"It's frankly irresponsible to have a system that can't take account of the assessment of a doctor on the scene to grade a call into anything other than "blues and twos" response or "whenever". Generating a blues and twos response puts other road users and ambulance crews at risk. This is acceptable when life is, or might, be at immediate risk, but when a doctor says "it's urgent but not that urgent" there ought to be a way of grading the response appropriately."
"The only other observation I would add is that when you were transferred to the 999 'pathway' with a patient presenting with chest pain then your call became an "A" cat response: we need to get someone to your surgery within 8 minutes (doesn't matter who - the station cat will do provided he can press the 'at scene' button) . Trouble is, in my service at least, you end up with me; the good 'ol solo responder. Once I arrive, the clock stops and we could all be waiting for hours for that 'back-up' ambulance. You remember, the one you actually needed in the first place. So to kill time (and to avoid being disciplined) I'll do an ECG and fill in the paperwork and we'll probably have time for a game of cards or two while we wait. At the end of which you'll be hopping mad and well behind with the surgery list. I usually suggest that the GP might like to complain."
"If you want to get an ambulance person ranting just mention ORCON, it's the '8 minute' target that was dreamt up by the government based on an out of date bit of research concerning cardiac arrests. A lot of the problems in the ambulance service, in my opinion, are based around this 8 minute target. Think of it as a QoF equivalent, only it causes more life threatening mismanagement of resources. Like sending out the station hamster, or leaving #NOF on the floor for three hours..."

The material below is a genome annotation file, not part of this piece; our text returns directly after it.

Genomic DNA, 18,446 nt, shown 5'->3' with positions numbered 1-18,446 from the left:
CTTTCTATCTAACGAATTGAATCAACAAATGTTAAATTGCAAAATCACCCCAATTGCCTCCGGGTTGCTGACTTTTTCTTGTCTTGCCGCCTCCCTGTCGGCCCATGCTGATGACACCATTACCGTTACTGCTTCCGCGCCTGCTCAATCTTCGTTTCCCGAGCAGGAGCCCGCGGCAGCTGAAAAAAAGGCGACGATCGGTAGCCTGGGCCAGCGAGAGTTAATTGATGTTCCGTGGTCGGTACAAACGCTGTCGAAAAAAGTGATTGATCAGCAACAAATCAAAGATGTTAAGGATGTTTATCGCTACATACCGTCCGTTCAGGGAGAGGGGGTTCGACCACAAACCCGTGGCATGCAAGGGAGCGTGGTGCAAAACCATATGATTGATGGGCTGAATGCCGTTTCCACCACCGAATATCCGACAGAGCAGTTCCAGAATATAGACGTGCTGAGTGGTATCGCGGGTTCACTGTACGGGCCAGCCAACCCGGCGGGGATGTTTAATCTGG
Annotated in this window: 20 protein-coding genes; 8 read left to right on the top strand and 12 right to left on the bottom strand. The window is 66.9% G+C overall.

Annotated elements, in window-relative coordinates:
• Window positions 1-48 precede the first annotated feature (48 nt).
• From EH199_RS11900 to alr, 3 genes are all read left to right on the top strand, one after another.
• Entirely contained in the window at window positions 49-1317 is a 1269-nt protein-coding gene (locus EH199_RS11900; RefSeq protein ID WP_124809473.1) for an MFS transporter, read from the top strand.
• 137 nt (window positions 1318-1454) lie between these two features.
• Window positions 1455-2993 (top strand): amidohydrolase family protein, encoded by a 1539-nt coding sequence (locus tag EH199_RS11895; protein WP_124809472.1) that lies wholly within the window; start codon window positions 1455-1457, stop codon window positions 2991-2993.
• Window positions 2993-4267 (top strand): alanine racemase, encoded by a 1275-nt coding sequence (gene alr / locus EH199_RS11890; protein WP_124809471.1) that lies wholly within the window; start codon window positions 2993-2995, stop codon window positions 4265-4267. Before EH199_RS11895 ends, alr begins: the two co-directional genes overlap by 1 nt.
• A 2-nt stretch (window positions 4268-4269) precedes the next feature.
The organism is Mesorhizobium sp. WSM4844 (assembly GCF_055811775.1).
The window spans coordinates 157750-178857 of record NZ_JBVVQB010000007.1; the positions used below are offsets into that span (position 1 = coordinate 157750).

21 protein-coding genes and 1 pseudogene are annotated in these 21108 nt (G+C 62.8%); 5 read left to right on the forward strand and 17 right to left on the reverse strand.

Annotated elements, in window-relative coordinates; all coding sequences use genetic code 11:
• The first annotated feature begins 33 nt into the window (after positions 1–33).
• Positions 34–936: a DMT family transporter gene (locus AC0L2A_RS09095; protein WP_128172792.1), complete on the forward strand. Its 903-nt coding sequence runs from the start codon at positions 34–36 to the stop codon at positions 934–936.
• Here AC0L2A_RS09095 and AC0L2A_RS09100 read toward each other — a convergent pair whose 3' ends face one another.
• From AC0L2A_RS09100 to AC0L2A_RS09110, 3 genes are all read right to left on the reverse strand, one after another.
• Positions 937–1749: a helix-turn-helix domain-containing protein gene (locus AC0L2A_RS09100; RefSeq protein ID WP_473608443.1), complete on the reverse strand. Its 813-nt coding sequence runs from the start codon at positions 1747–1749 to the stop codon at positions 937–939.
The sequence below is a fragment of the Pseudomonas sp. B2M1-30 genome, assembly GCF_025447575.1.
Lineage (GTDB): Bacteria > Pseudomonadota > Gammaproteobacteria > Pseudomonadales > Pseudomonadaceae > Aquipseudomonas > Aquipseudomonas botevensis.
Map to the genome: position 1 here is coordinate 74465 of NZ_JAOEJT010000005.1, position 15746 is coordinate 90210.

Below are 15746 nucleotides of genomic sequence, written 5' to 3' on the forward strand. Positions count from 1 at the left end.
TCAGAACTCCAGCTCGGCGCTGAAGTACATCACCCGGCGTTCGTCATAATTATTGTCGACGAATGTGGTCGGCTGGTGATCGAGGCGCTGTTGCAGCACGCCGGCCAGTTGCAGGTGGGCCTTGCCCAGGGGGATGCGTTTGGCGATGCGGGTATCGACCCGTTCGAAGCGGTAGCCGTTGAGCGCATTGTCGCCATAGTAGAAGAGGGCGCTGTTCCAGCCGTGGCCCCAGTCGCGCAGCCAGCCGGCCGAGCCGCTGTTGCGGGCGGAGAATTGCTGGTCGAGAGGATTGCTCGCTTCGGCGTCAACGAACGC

Again we see how a target, based on out of date evidence and implemented by idiots with no medical knowledge and no ability to foresee how the target will result in changes to the dynamics of the system, can result in ludicrous acts of fudging the system with patients being no better off, if anything they are frequently worse off. The vast majority of ambulance staff do a very good job under exceptionally tricky circumstances, however the increasing empowerment of management with no clinical knowledge has definitely resulted in unfair pressures being applied to try to prevent hospital admissions, and this puts ambulance staff in an impossible position at times. If they disobey management they risk censor, but if they try to prevent appropriate admissions then patients will suffer, it would be an impossible job even with a medical degree and years of medical practice.
It's a hallmark of our Stalinist regime that instead of doing the work that needs doing and treating the sick, the government is instead putting it's efforts into bullying staff into making decisions for which they are not adequately trained, in an attempt to reduce the workload of the system. I just wonder if a patient had chest pain following trauma, would the ambulance staff still be obliged to do an ECG? If they were then it would show the ludicrous nature of these blanket rules, as this patient would simply need to be shifted to hospital as damn fast as possible, an ECG would add precisely nothing.